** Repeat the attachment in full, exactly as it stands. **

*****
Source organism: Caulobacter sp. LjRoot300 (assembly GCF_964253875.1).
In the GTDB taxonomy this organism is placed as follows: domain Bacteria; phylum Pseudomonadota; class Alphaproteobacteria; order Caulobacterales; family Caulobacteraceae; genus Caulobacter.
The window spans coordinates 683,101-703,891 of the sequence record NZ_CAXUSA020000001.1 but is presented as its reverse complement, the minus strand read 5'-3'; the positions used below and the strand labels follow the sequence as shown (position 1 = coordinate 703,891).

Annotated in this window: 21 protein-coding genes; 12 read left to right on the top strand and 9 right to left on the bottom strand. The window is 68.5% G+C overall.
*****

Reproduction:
Source organism: Caulobacter sp. LjRoot300 (assembly GCF_964253875.1).
In the GTDB taxonomy this organism is placed as follows: domain Bacteria; phylum Pseudomonadota; class Alphaproteobacteria; order Caulobacterales; family Caulobacteraceae; genus Caulobacter.
The window spans coordinates 683,101-703,891 of the sequence record NZ_CAXUSA020000001.1 but is presented as its reverse complement, the minus strand read 5'-3'; the positions used below and the strand labels follow the sequence as shown (position 1 = coordinate 703,891).

Annotated in this window: 21 protein-coding genes; 12 read left to right on the top strand and 9 right to left on the bottom strand. The window is 68.5% G+C overall.